Modern Speech Paterns



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Modern Speech Paterns

Postby Moshe » Mon Aug 24, 2015 3:49 pm

I have little robin in my cap about some modern expressions in language.
The phrase I have a problem with at this moment is one that occurs now even in country songs- Reba, who is old enough to know better, has used it. Kacey Musgraves, who I would have thought too classy & original to use such a phrase also has.

The phrase in question is the one that equates being inundated with phone calls from friends to nuclear war.

I think even Lady Antebellum used this phrase on their drinking song.

The phrase is "blowing up my phone". It refers to friends calling your mobile all the time.

OK, it might be irritating to have too many calls, but equating it to nuclear annihilation? Something has gone wrong.

On a similar note, I was listening to Lee Ann Womack on a radio concert! Lee Ann objects to the phrase"Country rocks!". Says ms Womack, "No it doesn't, & it shouldn't! It is Country, Not Rock!"
Cor Blimey, Guv'nor! 8)
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Re: Modern Speech Paterns

Postby kev » Mon Aug 24, 2015 8:34 pm

Does "blowing up a phone" necessarily equate to a nuclear explosion? Surely a small firework would do the job just as effectively?
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Re: Modern Speech Paterns

Postby Moshe » Tue Aug 25, 2015 5:41 pm

kev wrote:Does "blowing up a phone" necessarily equate to a nuclear explosion? Surely a small firework would do the job just as effectively?

ossibly, Kev. Or even an old style parcel bomb.

But the phrase does sound unnecessarily apocalyptic when all that is meant is someone has been politely calling you.

You have a call on hold, Madame, would do fine.
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Re: Modern Speech Paterns

Postby Smudger » Wed Aug 26, 2015 8:43 am

Moshe wrote:I have little robin in my cap

Now that's a new expression to me!
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Re: Modern Speech Paterns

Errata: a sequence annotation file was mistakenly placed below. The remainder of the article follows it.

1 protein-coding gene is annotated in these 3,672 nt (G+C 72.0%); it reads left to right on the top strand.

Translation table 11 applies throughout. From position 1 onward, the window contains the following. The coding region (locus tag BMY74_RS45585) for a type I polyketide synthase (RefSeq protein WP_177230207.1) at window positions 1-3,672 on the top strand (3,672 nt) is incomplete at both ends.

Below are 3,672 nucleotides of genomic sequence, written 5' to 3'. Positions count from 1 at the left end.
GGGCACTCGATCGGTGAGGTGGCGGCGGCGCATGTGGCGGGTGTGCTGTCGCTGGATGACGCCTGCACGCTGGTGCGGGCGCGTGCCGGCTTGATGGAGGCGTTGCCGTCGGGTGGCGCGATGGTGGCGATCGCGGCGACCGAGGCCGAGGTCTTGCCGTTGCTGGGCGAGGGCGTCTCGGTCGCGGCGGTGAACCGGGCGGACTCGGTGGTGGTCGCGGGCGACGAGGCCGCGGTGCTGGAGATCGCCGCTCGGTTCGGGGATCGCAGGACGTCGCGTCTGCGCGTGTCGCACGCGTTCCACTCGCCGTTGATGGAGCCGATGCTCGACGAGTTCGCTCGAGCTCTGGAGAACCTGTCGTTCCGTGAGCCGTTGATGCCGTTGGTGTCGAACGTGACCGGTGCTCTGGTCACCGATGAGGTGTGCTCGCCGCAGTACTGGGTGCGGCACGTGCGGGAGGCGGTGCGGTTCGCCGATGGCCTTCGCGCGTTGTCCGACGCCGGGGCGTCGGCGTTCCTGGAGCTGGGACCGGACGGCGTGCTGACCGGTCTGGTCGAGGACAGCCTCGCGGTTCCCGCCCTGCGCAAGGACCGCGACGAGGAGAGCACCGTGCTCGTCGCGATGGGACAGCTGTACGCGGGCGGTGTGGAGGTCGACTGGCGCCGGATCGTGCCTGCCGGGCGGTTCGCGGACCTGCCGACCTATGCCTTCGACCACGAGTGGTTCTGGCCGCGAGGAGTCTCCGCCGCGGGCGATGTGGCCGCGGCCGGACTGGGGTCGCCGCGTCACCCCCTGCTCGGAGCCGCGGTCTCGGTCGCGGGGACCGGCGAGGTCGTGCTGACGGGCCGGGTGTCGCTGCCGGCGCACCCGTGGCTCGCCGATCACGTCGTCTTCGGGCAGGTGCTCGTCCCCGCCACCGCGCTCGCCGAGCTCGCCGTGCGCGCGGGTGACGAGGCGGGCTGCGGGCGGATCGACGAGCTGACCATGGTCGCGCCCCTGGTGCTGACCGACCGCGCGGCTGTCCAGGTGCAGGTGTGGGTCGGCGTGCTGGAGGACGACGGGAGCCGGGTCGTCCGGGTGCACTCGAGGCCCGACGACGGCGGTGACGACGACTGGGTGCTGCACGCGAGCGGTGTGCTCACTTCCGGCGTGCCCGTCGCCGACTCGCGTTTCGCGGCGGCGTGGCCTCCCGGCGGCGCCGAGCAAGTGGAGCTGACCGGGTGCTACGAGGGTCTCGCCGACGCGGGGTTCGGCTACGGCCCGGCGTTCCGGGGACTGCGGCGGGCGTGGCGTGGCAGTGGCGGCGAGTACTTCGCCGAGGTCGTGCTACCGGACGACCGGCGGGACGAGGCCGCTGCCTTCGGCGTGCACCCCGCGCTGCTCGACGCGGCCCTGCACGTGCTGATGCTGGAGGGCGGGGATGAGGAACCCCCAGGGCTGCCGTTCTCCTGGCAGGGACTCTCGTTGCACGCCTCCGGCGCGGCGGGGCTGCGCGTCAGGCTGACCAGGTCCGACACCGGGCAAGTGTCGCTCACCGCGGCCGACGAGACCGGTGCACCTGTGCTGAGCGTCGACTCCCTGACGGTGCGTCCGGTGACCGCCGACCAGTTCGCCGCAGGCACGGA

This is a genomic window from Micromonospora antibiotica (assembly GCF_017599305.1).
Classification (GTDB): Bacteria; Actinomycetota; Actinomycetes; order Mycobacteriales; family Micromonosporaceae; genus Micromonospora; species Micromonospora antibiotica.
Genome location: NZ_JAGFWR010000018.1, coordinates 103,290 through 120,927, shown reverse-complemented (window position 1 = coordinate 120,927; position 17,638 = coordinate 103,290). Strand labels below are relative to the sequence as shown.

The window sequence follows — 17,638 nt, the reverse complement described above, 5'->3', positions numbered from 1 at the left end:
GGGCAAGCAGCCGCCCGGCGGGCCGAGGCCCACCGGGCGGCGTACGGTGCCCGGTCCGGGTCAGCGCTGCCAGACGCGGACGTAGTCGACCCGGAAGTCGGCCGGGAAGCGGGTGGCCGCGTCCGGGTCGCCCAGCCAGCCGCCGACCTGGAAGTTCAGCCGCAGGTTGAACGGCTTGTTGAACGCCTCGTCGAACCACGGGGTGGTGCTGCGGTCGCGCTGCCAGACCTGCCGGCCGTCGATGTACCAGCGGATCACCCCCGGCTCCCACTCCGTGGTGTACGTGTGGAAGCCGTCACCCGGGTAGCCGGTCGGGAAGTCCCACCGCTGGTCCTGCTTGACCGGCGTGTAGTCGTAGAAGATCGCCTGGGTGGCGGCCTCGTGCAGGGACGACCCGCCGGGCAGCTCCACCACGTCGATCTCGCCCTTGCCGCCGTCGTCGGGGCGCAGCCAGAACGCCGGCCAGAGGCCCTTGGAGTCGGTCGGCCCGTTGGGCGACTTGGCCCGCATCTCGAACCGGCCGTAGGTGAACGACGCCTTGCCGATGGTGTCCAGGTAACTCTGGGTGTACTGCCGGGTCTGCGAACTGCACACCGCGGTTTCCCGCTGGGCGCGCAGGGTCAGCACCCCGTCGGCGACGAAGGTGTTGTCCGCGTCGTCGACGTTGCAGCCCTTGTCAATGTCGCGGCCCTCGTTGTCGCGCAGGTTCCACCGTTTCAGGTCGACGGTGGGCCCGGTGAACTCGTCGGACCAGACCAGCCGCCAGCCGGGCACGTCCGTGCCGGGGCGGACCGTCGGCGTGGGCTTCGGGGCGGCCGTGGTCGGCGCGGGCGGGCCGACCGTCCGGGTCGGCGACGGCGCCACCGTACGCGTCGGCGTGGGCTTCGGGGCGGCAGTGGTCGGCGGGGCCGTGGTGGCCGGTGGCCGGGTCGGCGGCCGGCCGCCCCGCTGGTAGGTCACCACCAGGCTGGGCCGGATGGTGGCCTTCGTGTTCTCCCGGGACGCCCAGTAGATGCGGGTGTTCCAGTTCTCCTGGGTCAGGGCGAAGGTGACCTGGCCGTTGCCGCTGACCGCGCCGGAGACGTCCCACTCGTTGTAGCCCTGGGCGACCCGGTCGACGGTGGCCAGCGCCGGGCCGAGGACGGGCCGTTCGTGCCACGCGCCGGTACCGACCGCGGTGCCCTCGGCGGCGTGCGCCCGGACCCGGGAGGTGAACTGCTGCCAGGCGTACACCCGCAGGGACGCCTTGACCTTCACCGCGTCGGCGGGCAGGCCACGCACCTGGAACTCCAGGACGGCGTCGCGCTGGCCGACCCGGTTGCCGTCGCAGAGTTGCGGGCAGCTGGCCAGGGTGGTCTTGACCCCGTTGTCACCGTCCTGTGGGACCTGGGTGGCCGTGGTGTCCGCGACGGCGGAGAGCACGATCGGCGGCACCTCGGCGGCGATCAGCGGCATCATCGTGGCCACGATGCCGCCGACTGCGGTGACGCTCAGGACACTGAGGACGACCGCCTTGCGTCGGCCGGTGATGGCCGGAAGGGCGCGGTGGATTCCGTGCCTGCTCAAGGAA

Postby Moshe » Wed Aug 26, 2015 7:06 pm

Smudger wrote:
Moshe wrote:I have little robin in my cap

Now that's a new expression to me!

It's a variation of an older one.
A bit like "An apple in the hand is worth 2 in the tree"
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Re: Modern Speech Paterns

Postby lo&m » Wed Aug 26, 2015 9:38 pm

My bugbear is way people mis-use the word, bunch. A bunch is a number of things growing, fastened or grouped together. Some things just cannot reasonably be bunched together. I'm looking at you Brad Paisley. You cannot "lose a bunch of weight." Weight cannot be grouped together. Weight is a collective term for ounces and pounds (not stones in american usage). Very few people would say, "I lost a bunch of pounds and ounces" they would state how many pounds they lost, as in, "I lost five pounds this week" or "I've shed thirty pounds since starting this diet." I suppose at a stretch, a bunch of pounds is allowable but a bunch of weight, never.
Of course Paisley isn't the only offender, just one of the more glaring examples of this particular awful speech pattern. Another one that grates on me is Imma. As in Kanye West's stage-hogging "Imma let you finish ..." If it was black vernacular it would be ok but whites use it too.
I'm usually pretty laid-back about american idioms, I don't expect them to speak english the way the english do but this is just wrong.
Country is a state of mind, not a state of America.
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